I’m allowing myself to post an extra-long quote because that’s still only the introduction to the article, and the rest is just as good.
#need (via the Systematic podcast)
I feel like Quora and LinkedIn have forgotten they are websites and are just going with being mailing lists.
No wonder my backups weren’t progressing while I was asleep.
You guys remember when Apple bought Siri and then the flagship feature of the iPhone 4S was still called Siri?
Didn’t think I wanted it, but only had to run the demo once to know I definitely needed it.
I keep closing and reopening Photoshop as I’m working, and it takes less than half a second each time. This computer is fucking weird.
Launching a Snapchat clone is hardly the most original idea in the world, but I really like what Taptalk brings to UX.
Given this some thought. My only conclusion is that buying Beats would be a huge red flag signaling something is very wrong inside Apple.
It just irks me that 44-pixel toolbars are the same size on iPhone 5 and iPad mini yet will be bigger on the iPhone that fits between them.
It should’ve been obvious the iPhone 6 would keep the same logical resolution when iOS 7 introduced a systemwide text-size setting.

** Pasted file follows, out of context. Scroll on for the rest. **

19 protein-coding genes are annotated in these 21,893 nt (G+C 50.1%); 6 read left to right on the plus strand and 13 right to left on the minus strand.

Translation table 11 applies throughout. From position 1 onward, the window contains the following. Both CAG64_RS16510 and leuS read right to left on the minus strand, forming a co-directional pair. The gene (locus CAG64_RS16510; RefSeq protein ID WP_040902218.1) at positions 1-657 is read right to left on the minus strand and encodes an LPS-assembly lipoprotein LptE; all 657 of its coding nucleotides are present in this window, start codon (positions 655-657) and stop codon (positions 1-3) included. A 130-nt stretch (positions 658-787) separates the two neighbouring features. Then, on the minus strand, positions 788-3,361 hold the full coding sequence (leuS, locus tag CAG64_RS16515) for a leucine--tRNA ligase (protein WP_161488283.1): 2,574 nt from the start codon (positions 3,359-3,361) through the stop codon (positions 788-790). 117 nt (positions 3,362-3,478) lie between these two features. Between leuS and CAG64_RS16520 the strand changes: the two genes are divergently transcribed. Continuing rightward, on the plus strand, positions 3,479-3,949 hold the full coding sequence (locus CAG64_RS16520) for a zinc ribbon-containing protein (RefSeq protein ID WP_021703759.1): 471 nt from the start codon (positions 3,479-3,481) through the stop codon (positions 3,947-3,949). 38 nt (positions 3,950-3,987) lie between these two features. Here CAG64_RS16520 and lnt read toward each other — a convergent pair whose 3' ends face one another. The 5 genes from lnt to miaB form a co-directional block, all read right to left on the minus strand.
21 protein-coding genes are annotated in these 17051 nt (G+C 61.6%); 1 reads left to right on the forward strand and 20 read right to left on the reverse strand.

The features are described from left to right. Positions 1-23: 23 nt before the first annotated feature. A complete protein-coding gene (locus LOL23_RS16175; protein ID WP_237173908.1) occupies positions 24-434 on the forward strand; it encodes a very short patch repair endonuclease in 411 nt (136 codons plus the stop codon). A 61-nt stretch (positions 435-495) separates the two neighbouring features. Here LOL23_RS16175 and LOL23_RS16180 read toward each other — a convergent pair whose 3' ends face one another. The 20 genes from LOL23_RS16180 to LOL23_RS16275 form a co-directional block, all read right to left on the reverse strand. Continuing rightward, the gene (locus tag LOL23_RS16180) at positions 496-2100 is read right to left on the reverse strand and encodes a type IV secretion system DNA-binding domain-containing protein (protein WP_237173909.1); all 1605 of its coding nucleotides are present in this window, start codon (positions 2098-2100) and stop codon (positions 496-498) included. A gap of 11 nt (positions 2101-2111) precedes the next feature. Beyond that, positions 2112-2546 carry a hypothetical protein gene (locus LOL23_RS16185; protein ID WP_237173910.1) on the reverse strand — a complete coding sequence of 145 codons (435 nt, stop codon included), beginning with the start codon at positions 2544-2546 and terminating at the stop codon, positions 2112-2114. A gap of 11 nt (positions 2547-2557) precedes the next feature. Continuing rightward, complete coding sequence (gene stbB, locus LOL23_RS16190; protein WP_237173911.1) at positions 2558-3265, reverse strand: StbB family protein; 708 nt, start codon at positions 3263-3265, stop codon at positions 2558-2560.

Jesus, marketing is silly.
I’m a Canon guy now but I want this so much, for nostalgia’s sake. Just like my very first camera!
(Just like OS X did natively, ten years ago!)
Tidbit: Surface Pro 3’s pen doesn’t use Wacom’s technology. Microsoft switched to N-trig, a Wacom competitor, for this one.
Still a ridiculous gimmick, still fascinating tech.
C’est bon, vous n’allez pas vous faire prier pour langue-de-puter.
Can anyone suggest a couple of Engadget / The Verge-caliber blogs that don’t publish one-paragraph “Developing…” posts just so they get the first page views on any breaking news topic?
If I want a ten-word headline with zero useful information behind it, I’ll read you on Twitter. That’s not what blogs are for — I’ll give you page views in exchange for content.
Euh… ça fait longtemps qu’il y a un # au-dessus du @ sur le clavier ? Depuis dix ans je me fais chier à composer ctrl-shift-`.